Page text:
The proliferation of institutions offering degrees in the twentieth and twenty first
centuries, and the ubiquitousness of the internet, have opened up a plethora of opportunities
for individuals seeking academic credentials. It has also led to a concomitant rise in the
number of questionable providers. This research investigates the psychological factors that
predict interest in the attainment of qualifications, both from recognized and unrecognized
institutions. What do individuals seek to achieve from gaining a qualification and why is it
that some individuals seek out fake credentials? The fact that some do, has created an
international billion-dollar industry.
The study is contextualised in Social Cognitive Career Theory in the field of
vocational psychology. I used the concept of an arch and keystone to conceptually relate
these theories to framing my research. From the pillar representing vocational psychology
two key elements have particular relevance to my research. The dispositional traits of
neuroticism, extraversion, openness, agreeableness, and conscientiousness link to traditional
personality theories. The addition of honesty/humility brings it into the domain of six factor
theory and is highly relevant to my research. Characteristic adaptations of goals/strivings,
work values, self-efficacy, career adaptability, and developmental tasks forge a link with
career and employability. The dispositional approach to employability links to the concept of
self-perception leading in turn to an examination of Self Determination Theory of which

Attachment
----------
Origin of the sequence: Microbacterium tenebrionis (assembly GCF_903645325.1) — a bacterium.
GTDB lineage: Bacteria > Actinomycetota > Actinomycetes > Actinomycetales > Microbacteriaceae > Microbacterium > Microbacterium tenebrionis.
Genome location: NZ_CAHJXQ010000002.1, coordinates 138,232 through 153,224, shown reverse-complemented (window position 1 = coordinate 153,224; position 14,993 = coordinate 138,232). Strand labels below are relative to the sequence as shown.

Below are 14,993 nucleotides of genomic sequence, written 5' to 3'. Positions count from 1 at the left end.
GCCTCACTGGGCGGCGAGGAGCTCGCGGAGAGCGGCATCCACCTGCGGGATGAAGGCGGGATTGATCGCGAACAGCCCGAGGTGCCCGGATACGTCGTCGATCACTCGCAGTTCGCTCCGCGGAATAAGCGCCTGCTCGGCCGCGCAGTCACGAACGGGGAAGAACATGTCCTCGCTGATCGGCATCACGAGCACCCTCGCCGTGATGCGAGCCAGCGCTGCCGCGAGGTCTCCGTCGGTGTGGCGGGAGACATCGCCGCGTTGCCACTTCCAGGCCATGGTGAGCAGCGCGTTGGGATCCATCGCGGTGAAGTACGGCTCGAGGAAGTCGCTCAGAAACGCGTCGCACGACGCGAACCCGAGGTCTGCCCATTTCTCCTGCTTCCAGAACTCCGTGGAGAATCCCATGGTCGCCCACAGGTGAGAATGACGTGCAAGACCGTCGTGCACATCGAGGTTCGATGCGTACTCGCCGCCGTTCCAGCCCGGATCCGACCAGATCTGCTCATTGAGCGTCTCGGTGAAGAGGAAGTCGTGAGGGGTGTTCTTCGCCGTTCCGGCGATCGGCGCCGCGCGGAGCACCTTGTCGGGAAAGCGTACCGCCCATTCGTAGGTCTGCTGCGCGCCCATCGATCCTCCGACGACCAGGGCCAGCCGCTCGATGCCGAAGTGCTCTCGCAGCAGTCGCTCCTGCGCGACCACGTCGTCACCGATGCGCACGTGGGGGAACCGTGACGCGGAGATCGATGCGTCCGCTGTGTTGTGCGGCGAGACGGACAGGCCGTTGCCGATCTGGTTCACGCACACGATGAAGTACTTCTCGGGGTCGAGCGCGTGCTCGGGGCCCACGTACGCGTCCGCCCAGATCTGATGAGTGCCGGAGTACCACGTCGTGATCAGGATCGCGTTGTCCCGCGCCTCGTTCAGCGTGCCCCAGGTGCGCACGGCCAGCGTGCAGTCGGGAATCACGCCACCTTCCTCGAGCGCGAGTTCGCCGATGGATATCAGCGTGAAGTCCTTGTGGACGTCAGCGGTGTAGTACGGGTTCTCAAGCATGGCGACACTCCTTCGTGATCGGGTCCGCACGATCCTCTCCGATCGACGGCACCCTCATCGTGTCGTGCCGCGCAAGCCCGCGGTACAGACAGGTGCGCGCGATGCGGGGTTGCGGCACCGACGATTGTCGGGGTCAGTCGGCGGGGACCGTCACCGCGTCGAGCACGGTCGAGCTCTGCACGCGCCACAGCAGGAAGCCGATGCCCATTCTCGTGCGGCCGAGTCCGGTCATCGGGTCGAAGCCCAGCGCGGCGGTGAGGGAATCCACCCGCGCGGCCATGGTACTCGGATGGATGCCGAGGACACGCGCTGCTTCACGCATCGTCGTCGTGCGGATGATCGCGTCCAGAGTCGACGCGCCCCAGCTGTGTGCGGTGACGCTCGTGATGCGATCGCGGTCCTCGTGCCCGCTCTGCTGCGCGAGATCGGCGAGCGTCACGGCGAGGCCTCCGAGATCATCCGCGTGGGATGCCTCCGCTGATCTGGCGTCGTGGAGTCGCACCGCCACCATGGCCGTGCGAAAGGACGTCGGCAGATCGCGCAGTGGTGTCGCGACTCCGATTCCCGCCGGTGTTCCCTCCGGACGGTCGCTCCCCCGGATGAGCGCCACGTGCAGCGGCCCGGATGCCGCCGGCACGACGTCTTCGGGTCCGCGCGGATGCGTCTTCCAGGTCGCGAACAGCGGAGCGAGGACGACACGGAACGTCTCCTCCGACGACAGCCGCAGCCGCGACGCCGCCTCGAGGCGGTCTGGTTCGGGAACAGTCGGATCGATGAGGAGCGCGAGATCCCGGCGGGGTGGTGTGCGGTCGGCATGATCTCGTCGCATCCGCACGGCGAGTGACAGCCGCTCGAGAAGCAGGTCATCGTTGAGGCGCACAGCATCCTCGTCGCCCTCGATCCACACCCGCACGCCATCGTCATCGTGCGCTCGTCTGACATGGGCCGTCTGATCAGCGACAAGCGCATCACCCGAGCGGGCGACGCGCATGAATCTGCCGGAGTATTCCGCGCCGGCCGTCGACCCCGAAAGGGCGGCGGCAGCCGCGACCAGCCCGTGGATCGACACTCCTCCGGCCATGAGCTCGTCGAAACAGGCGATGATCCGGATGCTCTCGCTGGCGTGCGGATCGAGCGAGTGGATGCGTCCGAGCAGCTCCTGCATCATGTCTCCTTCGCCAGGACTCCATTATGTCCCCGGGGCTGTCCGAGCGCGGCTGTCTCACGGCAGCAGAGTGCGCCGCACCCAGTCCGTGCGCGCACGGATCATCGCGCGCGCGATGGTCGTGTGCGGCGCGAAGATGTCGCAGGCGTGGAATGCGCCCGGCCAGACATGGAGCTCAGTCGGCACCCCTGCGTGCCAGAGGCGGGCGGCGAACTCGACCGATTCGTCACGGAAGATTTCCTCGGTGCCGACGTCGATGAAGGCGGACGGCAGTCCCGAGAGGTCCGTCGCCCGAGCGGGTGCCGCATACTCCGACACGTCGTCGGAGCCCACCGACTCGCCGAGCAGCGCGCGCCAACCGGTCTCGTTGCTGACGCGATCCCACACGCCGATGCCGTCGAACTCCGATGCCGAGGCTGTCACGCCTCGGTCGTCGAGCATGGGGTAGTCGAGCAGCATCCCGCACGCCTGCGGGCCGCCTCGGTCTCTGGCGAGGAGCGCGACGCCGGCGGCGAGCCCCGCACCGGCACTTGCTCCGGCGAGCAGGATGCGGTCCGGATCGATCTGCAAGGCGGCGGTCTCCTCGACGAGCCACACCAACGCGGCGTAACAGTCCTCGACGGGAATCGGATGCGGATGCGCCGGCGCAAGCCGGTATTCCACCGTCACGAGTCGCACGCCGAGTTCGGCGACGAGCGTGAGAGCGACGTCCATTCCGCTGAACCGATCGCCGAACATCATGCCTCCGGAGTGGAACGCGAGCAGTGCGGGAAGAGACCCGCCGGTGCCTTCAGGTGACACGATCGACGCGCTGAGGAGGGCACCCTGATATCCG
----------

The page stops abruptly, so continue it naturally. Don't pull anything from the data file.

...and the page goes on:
Basic Psychological Needs Theory is a subset. The study is well grounded in the literature
and seeks to explore why an individual might purchase a fake degree.
The research comprised two studies, adopting a qual®QUAN mixed methods design.
The first study involved semi-structured interviews with a targeted, purposive sample of 15
graduates. The purpose was to ascertain their views about academic credentials and to
explore themes pertaining to career-related decisions and the attractiveness of postgraduate
degrees. The second study involved participants completing an online survey in order to
explore whether it was possible to predict the purchasing of a fake degree by individuals
seeking a credential. Key outcomes from the research were the design of a new measure, the
Academic Worth Scale (AWS) and a rigorously tested model of factors pertaining to the
subscales derived from the factor loadings of the AWS: entitlement, decidedness, shortcut
knowledge, limited effort/ease of completion, lifestyle and prestige/aspiration. Goodness-offit
indicators for the measurement models of the AWS were deemed moderate.
The findings of the two studies were insufficient to predict interest in actually purchasing a
fake degree. More research needs to be undertaken in this domain. But the creation of the
Academic Worth Scale (AWS), while open to refinements, provides an instrument for future
researchers to undertake further investigations in this field.